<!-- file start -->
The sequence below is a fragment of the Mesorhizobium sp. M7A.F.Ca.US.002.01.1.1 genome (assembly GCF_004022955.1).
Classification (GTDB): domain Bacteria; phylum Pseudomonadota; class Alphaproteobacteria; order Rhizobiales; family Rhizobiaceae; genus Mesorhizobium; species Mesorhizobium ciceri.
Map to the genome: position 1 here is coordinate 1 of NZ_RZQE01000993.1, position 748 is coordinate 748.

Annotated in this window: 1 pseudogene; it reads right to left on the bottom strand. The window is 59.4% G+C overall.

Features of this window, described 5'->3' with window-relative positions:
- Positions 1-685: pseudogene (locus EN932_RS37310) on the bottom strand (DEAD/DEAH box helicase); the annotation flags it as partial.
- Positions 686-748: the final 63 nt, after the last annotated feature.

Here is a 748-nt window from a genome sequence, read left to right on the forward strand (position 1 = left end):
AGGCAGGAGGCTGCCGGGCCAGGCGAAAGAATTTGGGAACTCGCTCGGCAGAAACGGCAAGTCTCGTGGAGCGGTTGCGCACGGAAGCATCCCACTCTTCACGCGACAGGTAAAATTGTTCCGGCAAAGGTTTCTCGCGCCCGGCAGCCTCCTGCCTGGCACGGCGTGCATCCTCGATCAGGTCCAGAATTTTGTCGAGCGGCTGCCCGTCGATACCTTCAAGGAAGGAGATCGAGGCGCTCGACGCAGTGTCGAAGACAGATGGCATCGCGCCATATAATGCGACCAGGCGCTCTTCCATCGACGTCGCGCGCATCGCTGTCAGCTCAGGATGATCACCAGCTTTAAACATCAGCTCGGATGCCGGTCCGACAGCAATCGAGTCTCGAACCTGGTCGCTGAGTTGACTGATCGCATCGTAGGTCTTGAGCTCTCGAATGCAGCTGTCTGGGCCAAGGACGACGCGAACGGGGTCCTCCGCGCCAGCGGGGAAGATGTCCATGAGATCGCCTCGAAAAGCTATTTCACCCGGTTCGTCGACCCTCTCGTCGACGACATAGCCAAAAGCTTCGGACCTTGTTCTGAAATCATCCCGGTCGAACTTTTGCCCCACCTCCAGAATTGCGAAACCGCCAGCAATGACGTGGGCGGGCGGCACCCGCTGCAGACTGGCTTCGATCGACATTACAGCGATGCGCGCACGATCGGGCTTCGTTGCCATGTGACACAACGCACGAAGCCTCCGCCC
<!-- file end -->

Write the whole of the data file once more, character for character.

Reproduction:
The sequence below is a fragment of the Mesorhizobium sp. M7A.F.Ca.US.002.01.1.1 genome (assembly GCF_004022955.1).
Classification (GTDB): domain Bacteria; phylum Pseudomonadota; class Alphaproteobacteria; order Rhizobiales; family Rhizobiaceae; genus Mesorhizobium; species Mesorhizobium ciceri.
Map to the genome: position 1 here is coordinate 1 of NZ_RZQE01000993.1, position 748 is coordinate 748.

Annotated in this window: 1 pseudogene; it reads right to left on the bottom strand. The window is 59.4% G+C overall.

Features of this window, described 5'->3' with window-relative positions:
- Positions 1-685: pseudogene (locus EN932_RS37310) on the bottom strand (DEAD/DEAH box helicase); the annotation flags it as partial.
- Positions 686-748: the final 63 nt, after the last annotated feature.

Here is a 748-nt window from a genome sequence, read left to right on the forward strand (position 1 = left end):
AGGCAGGAGGCTGCCGGGCCAGGCGAAAGAATTTGGGAACTCGCTCGGCAGAAACGGCAAGTCTCGTGGAGCGGTTGCGCACGGAAGCATCCCACTCTTCACGCGACAGGTAAAATTGTTCCGGCAAAGGTTTCTCGCGCCCGGCAGCCTCCTGCCTGGCACGGCGTGCATCCTCGATCAGGTCCAGAATTTTGTCGAGCGGCTGCCCGTCGATACCTTCAAGGAAGGAGATCGAGGCGCTCGACGCAGTGTCGAAGACAGATGGCATCGCGCCATATAATGCGACCAGGCGCTCTTCCATCGACGTCGCGCGCATCGCTGTCAGCTCAGGATGATCACCAGCTTTAAACATCAGCTCGGATGCCGGTCCGACAGCAATCGAGTCTCGAACCTGGTCGCTGAGTTGACTGATCGCATCGTAGGTCTTGAGCTCTCGAATGCAGCTGTCTGGGCCAAGGACGACGCGAACGGGGTCCTCCGCGCCAGCGGGGAAGATGTCCATGAGATCGCCTCGAAAAGCTATTTCACCCGGTTCGTCGACCCTCTCGTCGACGACATAGCCAAAAGCTTCGGACCTTGTTCTGAAATCATCCCGGTCGAACTTTTGCCCCACCTCCAGAATTGCGAAACCGCCAGCAATGACGTGGGCGGGCGGCACCCGCTGCAGACTGGCTTCGATCGACATTACAGCGATGCGCGCACGATCGGGCTTCGTTGCCATGTGACACAACGCACGAAGCCTCCGCCC